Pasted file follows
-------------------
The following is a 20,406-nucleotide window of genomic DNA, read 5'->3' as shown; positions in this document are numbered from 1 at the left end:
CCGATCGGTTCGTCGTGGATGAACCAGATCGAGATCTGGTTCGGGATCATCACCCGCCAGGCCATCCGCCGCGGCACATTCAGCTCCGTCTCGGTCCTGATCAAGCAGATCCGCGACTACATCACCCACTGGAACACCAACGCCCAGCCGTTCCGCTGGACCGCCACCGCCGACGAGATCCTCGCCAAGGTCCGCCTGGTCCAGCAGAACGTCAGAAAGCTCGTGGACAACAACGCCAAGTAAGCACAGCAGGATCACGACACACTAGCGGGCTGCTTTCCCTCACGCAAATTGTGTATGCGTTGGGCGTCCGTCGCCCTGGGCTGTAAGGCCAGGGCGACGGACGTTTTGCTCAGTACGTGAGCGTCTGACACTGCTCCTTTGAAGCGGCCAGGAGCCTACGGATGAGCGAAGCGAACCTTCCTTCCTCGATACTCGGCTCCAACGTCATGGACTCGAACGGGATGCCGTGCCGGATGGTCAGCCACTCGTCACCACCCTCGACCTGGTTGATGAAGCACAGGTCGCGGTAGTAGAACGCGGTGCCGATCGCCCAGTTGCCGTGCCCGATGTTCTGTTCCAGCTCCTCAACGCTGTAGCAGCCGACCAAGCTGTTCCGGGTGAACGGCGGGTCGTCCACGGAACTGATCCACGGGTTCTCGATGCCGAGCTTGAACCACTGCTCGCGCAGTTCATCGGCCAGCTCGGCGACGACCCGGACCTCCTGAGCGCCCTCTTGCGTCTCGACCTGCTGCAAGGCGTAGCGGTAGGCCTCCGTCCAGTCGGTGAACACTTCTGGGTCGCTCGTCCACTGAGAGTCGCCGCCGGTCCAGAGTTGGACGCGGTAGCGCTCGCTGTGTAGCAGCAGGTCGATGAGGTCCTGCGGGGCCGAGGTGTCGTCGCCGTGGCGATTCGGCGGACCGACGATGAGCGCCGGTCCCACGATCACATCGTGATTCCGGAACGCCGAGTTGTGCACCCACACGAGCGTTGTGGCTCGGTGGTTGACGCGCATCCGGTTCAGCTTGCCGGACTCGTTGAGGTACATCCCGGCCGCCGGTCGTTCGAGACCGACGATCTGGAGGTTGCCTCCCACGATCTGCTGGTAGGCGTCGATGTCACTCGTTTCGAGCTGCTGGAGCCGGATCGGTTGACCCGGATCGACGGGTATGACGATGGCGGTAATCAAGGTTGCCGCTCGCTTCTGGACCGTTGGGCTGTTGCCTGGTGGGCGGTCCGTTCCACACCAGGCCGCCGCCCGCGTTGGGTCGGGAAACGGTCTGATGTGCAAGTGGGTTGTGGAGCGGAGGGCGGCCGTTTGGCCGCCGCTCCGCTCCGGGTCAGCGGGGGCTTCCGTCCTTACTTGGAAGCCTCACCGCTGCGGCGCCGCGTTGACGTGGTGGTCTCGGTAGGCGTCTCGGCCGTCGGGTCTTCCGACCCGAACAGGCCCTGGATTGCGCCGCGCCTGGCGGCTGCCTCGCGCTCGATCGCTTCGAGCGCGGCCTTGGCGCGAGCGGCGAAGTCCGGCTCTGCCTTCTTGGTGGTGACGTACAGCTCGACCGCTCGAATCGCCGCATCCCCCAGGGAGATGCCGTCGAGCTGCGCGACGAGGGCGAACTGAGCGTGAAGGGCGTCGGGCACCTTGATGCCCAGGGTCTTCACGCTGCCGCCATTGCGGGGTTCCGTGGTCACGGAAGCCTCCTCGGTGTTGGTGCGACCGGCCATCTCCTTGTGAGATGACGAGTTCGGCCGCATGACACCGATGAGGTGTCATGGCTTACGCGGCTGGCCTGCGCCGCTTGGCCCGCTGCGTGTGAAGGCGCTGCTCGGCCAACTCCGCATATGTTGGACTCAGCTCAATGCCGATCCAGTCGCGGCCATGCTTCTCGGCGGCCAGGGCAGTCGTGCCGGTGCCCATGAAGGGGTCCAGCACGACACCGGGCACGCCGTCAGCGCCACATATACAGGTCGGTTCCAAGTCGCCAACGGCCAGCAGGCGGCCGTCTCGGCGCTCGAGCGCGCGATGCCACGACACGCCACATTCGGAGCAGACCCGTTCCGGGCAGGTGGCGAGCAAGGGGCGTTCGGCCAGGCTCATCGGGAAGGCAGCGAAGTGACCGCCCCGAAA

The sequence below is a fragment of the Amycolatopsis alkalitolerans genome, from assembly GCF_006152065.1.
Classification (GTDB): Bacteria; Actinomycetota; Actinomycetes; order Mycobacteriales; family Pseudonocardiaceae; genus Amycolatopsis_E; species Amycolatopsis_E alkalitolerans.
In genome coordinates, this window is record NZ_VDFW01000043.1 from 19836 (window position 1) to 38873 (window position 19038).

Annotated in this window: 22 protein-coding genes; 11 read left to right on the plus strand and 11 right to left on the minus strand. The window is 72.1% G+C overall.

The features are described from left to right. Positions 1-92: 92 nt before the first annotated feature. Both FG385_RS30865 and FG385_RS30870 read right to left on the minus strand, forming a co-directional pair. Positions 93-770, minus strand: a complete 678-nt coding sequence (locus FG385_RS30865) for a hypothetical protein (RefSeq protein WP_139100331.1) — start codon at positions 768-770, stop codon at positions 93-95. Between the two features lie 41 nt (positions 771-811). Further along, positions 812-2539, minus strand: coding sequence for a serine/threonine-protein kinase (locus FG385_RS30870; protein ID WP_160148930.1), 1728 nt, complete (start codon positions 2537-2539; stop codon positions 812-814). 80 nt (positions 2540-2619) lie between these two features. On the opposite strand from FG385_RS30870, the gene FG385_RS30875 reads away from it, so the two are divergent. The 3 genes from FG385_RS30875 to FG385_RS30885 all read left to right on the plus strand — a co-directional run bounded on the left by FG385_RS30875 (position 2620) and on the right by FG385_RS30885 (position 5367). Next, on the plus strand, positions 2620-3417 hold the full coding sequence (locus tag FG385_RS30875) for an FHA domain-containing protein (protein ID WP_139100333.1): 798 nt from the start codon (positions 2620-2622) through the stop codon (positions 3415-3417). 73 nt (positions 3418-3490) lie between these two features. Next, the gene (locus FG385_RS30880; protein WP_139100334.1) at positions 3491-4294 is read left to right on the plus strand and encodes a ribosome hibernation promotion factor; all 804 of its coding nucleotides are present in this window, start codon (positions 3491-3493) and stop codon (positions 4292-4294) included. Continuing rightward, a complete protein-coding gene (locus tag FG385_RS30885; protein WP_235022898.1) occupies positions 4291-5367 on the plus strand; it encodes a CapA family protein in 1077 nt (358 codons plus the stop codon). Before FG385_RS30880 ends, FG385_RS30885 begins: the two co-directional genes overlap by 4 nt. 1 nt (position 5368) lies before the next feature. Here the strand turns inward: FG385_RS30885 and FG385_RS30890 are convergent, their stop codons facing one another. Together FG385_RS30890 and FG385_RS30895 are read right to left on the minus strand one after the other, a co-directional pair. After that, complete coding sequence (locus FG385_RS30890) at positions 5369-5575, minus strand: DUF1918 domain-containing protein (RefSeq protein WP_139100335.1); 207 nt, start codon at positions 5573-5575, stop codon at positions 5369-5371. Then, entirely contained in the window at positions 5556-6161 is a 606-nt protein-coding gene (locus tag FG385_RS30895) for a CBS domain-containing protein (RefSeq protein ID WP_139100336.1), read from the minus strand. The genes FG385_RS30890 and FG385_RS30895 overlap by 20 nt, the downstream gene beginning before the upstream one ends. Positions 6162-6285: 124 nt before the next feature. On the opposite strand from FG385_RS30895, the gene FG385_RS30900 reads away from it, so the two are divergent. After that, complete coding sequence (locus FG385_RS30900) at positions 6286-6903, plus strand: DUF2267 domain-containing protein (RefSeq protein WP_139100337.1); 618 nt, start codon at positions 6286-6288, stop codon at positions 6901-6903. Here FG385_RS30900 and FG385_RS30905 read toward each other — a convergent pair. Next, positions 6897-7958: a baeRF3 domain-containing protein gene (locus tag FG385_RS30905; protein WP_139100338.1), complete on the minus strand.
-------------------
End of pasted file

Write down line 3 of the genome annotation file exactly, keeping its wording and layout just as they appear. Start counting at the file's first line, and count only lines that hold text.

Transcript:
The sequence below is a fragment of the Amycolatopsis alkalitolerans genome, from assembly GCF_006152065.1.